Joni Mitchell

Joni Mitchell is my all-time favorite, period. I can thank Pete (who is light years ahead of me musically, as well as in pretty much every way) for introducing me to her when we were in high school. While our peers were rockin’ out to REO Speedwagon, we would blast For the Roses out of the dining room windows into the backyard. And my mother was surprised when I came out?

Joni Mitchell AllMusic page

Jonathan Richman

Jonathan Richman is the ultimate cult artist. “Cult artist” means, “artist who has six fans who think [artist] is the greatest thing to happen to music since notes, while the rest of the world has never heard of [artist].” As a self-proclaimed music junkie, I can proudly say I’ve heard of “Roadrunner.” Not heard it, mind you—for all I know, it’s a cover of the cartoon theme song. Which would be awesome in its own way.

Jonathan Richman AllMusic page

John Prine

See John Hiatt.

John Prine AllMusic page

John Mellencamp

John “Johnny Cougar” Mellencamp burst onto the scene with the awesomely bombastic/vaguely misogynistic “I Need a Lover.” Then he sucked for a while. Then he remembered his last name, grew up, and was awesome for a long time. He gets knocked as “Springsteen lite,” but I’d rather listen to his good stuff than just about any of Springsteen’s stuff any day. I know, more rungs down the cred ladder …

John Mellencamp AllMusic page

John Lennon

Both as a member of the group and solo, George Harrison is my favorite Beatle, hands down. So I feel bad about not giving him a list. As much as I love his crazy mashup of spirituality and quirky humor, it’s hard to argue that he has 10 “important, influential, or interesting” songs. McCartney gets one, or my sister would never speak to me again. But, with apologies to Ringo, I think it’s clear that John Lennon had the most interesting solo career of any ex-Beatle by far. And that’s before you factor in Yoko “People of earth … how are you?” Ono.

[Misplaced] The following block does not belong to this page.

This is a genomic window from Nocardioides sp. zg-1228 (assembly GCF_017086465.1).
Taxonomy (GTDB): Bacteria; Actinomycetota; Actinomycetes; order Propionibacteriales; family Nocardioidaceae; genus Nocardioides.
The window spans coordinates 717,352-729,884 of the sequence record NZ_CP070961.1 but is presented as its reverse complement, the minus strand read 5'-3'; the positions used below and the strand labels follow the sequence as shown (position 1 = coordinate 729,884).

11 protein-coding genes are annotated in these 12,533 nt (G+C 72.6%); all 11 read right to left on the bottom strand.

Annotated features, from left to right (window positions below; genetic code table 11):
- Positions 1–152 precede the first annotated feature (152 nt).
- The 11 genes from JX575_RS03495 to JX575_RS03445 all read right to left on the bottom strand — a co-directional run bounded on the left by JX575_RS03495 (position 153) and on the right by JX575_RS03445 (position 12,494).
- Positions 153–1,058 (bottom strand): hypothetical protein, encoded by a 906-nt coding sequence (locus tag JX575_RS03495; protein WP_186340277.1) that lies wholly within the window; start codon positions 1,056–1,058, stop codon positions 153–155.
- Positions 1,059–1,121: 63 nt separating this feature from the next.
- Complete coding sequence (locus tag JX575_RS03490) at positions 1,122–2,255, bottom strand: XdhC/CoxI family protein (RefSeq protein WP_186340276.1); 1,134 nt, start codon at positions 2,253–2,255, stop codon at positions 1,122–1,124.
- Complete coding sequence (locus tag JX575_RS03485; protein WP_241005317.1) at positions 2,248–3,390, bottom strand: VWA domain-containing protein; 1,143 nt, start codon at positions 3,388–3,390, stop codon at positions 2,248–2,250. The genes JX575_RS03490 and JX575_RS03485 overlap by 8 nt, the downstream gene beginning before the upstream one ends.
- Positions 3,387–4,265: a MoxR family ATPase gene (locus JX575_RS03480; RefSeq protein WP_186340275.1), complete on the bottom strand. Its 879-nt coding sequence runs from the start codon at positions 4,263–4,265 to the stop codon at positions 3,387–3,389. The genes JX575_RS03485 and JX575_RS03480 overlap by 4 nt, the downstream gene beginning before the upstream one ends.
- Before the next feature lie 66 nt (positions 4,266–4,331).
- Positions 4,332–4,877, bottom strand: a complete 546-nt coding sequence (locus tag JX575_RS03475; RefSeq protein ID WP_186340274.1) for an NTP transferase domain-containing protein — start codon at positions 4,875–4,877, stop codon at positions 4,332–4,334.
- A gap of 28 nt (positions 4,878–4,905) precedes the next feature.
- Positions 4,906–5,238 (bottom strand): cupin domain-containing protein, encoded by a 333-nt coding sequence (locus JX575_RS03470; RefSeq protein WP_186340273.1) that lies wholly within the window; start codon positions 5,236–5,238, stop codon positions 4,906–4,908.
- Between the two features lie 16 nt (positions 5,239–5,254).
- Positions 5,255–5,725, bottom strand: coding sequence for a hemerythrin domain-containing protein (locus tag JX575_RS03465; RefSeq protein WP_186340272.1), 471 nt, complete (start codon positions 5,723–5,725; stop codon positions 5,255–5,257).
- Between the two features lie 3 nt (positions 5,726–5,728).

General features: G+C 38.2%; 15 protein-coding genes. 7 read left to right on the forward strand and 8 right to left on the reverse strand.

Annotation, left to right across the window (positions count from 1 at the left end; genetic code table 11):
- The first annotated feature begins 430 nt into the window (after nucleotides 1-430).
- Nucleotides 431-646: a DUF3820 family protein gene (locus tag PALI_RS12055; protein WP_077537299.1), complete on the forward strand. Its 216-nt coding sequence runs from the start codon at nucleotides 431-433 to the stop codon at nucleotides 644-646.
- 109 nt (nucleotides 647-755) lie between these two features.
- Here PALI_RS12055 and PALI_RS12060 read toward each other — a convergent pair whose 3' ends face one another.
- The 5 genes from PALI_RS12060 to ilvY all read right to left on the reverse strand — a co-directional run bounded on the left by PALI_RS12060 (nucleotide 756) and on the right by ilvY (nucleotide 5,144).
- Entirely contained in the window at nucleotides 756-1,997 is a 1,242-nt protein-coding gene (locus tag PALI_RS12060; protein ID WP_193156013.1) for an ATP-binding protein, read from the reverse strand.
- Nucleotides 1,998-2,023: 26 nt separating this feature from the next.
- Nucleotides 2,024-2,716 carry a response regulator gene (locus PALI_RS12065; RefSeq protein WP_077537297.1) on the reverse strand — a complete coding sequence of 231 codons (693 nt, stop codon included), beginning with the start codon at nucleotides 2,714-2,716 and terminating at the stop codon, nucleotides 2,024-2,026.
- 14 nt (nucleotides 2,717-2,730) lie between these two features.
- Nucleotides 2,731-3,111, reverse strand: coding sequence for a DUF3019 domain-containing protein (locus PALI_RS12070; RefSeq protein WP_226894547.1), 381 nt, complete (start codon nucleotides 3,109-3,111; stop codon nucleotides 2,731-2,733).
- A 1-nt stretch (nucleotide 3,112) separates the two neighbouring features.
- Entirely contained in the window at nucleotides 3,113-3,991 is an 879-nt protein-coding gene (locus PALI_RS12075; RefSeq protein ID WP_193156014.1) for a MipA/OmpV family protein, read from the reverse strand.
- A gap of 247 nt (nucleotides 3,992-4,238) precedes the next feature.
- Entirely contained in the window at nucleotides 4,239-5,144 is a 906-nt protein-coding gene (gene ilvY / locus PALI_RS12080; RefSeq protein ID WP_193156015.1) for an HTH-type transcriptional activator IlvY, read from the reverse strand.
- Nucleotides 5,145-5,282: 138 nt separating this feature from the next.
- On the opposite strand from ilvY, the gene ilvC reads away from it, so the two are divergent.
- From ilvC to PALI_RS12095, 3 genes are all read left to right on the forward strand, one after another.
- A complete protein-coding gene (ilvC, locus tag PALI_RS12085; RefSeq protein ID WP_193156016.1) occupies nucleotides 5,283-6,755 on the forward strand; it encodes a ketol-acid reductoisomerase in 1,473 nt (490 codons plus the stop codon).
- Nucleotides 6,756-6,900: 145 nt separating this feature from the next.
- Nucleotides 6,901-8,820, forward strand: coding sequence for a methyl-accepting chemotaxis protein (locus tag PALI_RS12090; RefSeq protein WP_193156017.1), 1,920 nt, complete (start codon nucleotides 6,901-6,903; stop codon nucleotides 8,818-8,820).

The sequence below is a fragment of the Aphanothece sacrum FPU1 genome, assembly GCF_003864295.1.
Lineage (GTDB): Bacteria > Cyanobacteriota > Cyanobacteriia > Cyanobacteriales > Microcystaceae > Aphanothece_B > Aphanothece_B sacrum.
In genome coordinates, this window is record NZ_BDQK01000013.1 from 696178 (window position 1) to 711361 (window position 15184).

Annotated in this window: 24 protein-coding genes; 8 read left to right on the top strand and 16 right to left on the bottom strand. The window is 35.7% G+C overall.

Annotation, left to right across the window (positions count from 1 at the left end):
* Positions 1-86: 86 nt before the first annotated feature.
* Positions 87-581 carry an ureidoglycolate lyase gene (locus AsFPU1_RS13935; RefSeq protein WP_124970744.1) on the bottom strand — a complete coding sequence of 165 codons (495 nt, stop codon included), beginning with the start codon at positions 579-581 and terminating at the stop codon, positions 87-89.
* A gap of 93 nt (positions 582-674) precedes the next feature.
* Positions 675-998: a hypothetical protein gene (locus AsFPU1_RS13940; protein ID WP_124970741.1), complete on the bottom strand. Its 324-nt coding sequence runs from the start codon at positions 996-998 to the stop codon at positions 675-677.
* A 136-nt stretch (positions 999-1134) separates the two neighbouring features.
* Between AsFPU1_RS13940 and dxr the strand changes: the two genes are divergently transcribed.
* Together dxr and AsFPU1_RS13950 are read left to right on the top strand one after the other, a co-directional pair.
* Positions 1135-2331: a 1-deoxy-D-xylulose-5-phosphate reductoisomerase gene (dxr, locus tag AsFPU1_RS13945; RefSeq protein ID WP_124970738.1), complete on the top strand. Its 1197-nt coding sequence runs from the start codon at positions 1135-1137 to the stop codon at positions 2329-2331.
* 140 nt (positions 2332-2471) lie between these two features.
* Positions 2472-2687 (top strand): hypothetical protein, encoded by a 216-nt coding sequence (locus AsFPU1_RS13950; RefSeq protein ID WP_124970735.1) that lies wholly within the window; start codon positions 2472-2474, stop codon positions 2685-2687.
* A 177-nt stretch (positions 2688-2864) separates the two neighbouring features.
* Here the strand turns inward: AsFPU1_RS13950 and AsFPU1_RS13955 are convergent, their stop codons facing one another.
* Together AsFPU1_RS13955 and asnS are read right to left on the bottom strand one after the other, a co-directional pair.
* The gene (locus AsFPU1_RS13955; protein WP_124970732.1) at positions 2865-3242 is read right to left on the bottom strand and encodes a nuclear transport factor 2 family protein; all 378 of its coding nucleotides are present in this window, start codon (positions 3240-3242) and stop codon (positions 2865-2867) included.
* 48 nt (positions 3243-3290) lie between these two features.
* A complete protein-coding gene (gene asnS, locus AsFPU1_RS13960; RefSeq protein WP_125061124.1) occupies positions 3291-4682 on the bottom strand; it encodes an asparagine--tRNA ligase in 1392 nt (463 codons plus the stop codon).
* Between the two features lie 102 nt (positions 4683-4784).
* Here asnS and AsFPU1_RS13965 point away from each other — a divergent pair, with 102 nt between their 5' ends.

John Lennon AllMusic page

John Hiatt

Because a) I like to make things up, b) I don’t know anything about their music, and c) in my clearly limited worldview they are the same person, I was going to combine John Hiatt and John Prine into one list. But then I realized that they are the kinds of cult artists who have rabid fans, and then I’d be fielding “They are not a thing alike!” comments all day. Which would give me a headache. So: separate lists.

John Hiatt AllMusic page

John Coltrane

When I was in high school, it was fashionable among some teenage boys to claim that Jim Morrison was God. (This was during one of the umpteenth Doors revivals.) But as far as I know, John Coltrane is the only musician who has an actual church named after him. Which seems appropriate—for my “Welcome to heaven” song (stop laughing), I’m going to ask them to skip the harps and just play the opening movement to “A Love Supreme.”

John Coltrane AllMusic page

Joe Jackson

Joe Jackson started out sounding like Elvis Costello. Then he decided to sound like Louis Jordan, then Cole Porter, then any number of vaguely Latin-influenced jazz band leaders. Then I lost track, though at some point I believe he wrote a symphony. I guess the only person left to sound like was Mozart?

Joe Jackson AllMusic page

Joan Armatrading

Over the years, Joan Armatrading tried everything from pop-folkie to electro-pop-punky … and she still couldn’t buy a hit to save her life. So then she decided to screw it all and just sound like Sade.

Joan Armatrading AllMusic page

Jimi Hendrix

Often when I run into acquaintances (my real friends know better), they think it’s funny to bust out with, “Hey Joe, where you going with that gun in your hand?” It’s not.

Jimi Hendrix AllMusic page